Examples of previously-acceptable suggestive trademarks include “Safeguard” for soap, “Bang Bao Shi (帮宝适), the Chinese mark for “Pampers” literally meaning “help / children / comfortable”, and “Tai Zi” (汰渍), “Tide” in Chinese, literally meaning “eliminate stains”.

Recently, however, the TMO has been increasingly reluctant to allow suggestive trademarks to be registered in China, holding them to be either descriptive (and therefore lacking distinctiveness) or deceptive (depending on whether the characteristics of the relevant goods/services might possibly be deemed inconsistent with the words appearing in the mark).

The following marks are some notable examples of creative suggestive marks, that most trademark offices would waive through, that have recently been refused on this basis in China:


Mark Designated Goods Ruling
1. EARUP Physiotherapy apparatus, etc. in Class 10 Refused on the grounds of being misleading because it “suggests the goods improve the performance of ears.”
2. 夜安士

“Ye An Shi” in Chinese (Night / Comfortable / Scholar)



Nutritional products in Class 5 Refused as misleading because it “suggests the goods could make people comfortable at night.”
3. 干霸

“Gan Ba” in Chinese (Dry / Overlords)

Desiccant, in Class 1 Refused as misleading because it “suggests the goods have a strong effect.”




4. 智泽童康

“Zhi Ze Tong Kang” in Chinese (Intelligence / Moist / Child / Health)

Medical instruments in Class 10 Refused as misleading because it “suggests the goods are helpful for children’s health.”
5. 康齿家

“Kang Chi Jia”
in Chinese (Healthy / Teeth House (or Family)

Toothpaste in Class 3 Refused as misleading because it “suggests the goods’ function of keeping teeth healthy.”


There is also now a clear risk that any mark containing a product name, colour or any other characteristics of the goods/services, or that contains advertising or promotional words etc., even loosely related to the goods/services could be refused regardless of whether there are other distinctive elements contained in the trademark or whether the words are at most indirectly related to the designated goods/services. Below are a few more notable examples of recent refusals for marks that would almost undoubtedly have made it through examination in China in the past:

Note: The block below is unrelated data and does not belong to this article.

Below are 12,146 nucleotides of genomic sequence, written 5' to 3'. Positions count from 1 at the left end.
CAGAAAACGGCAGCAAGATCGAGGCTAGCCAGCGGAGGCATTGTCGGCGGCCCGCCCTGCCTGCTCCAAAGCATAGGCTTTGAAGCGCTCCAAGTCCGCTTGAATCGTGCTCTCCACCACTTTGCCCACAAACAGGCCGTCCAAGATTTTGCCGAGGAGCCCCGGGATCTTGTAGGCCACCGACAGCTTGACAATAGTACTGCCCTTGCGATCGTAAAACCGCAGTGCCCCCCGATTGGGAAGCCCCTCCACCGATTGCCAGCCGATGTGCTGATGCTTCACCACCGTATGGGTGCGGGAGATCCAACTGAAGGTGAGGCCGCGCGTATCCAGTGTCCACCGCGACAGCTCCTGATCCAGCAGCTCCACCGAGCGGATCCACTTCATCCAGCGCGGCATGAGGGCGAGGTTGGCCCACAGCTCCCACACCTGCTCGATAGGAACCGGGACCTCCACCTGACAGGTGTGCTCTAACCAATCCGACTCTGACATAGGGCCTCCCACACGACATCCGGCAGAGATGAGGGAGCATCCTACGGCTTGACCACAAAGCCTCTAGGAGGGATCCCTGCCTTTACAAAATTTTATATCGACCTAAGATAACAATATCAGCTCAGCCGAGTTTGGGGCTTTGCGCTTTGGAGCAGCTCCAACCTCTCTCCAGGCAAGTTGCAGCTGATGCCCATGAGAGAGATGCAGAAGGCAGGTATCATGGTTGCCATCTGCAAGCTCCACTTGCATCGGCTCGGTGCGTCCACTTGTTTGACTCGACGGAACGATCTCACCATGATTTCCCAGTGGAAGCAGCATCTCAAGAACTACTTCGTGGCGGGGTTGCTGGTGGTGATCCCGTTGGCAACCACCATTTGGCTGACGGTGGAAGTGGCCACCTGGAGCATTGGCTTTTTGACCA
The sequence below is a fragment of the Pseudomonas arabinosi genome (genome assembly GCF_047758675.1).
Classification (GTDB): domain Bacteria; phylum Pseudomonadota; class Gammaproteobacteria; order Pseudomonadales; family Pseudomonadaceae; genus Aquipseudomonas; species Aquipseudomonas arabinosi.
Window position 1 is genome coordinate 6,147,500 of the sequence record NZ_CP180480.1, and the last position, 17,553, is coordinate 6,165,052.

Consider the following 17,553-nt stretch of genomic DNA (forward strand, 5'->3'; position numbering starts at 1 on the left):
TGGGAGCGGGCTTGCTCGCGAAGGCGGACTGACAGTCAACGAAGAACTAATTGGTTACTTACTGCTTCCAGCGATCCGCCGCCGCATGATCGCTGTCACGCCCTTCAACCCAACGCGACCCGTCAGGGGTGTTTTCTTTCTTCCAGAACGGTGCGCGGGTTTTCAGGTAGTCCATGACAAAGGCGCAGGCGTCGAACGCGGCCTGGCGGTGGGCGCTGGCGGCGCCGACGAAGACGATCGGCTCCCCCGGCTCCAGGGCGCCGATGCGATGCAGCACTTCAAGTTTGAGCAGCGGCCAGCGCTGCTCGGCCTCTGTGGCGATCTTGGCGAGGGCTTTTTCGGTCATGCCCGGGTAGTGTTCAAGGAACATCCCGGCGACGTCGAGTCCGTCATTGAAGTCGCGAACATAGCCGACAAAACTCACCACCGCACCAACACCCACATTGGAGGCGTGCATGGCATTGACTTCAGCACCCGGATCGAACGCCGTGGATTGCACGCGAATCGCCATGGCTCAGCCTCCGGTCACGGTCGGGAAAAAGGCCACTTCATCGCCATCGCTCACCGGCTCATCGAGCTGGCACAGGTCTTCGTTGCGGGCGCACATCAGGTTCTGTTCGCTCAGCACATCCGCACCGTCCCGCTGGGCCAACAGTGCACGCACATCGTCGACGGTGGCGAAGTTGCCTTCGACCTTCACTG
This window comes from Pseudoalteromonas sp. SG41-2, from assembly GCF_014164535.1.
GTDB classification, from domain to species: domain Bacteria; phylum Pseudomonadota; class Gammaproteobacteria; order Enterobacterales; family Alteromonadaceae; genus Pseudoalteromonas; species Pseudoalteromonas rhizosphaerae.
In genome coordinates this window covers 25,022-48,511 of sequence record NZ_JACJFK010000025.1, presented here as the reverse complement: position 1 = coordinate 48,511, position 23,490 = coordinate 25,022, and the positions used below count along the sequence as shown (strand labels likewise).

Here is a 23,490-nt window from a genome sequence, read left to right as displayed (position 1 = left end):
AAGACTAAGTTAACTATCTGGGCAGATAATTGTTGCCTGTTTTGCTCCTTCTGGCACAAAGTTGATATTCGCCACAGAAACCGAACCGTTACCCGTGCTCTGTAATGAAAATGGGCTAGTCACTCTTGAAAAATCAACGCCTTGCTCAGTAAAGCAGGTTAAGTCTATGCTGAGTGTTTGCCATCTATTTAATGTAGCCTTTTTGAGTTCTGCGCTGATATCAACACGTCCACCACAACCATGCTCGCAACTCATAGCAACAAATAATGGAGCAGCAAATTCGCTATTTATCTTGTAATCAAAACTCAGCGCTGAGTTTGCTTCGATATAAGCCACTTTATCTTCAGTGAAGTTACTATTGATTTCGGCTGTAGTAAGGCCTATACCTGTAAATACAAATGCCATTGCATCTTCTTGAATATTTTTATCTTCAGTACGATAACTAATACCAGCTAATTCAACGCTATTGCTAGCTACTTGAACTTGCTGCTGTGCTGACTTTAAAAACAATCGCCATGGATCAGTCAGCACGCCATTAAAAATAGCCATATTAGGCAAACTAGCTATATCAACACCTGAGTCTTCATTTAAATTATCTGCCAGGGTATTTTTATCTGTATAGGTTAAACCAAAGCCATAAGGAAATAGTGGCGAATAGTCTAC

Mark Designated Goods Rulings
1. 北纬四十七度

“Bei Wei 47 Du” in Chinese (47 Degrees / North Latitude)

Disinfectant; vitamin preparations, etc. Refused because it is a location, even though this location has no direct connection or relationship to the goods.
2. 椰子知道

“Ye Zi Zhi Dao” in Chinese (Coconut / Knows)

Fruit jellies; canned fruit, etc. Refused on the grounds that the goods may not necessarily have coconut in them as a raw material and this would be liable to cause confusion if they do not.
3. 艾拓氪

“Ai Tuo Ke” in Chinese (a herb / Develop / Krypton, a chemical element)

Hand tools, etc. Refused on the grounds that the mark is liable to cause misidentification as to the raw materials of the products because of inclusion of the name of the element “Krypton”, which is actually not directly related to the designated goods.
4. 仙女杯

“Xian Nv Bei” in Chinese (Fairy / Cups)

Advertising, sales promotion for others, etc. Refused because it contains “cups” which is the name for a goods item that has no direct relationship with the designated services.


Trademarks with “Unhealthy Social Effects”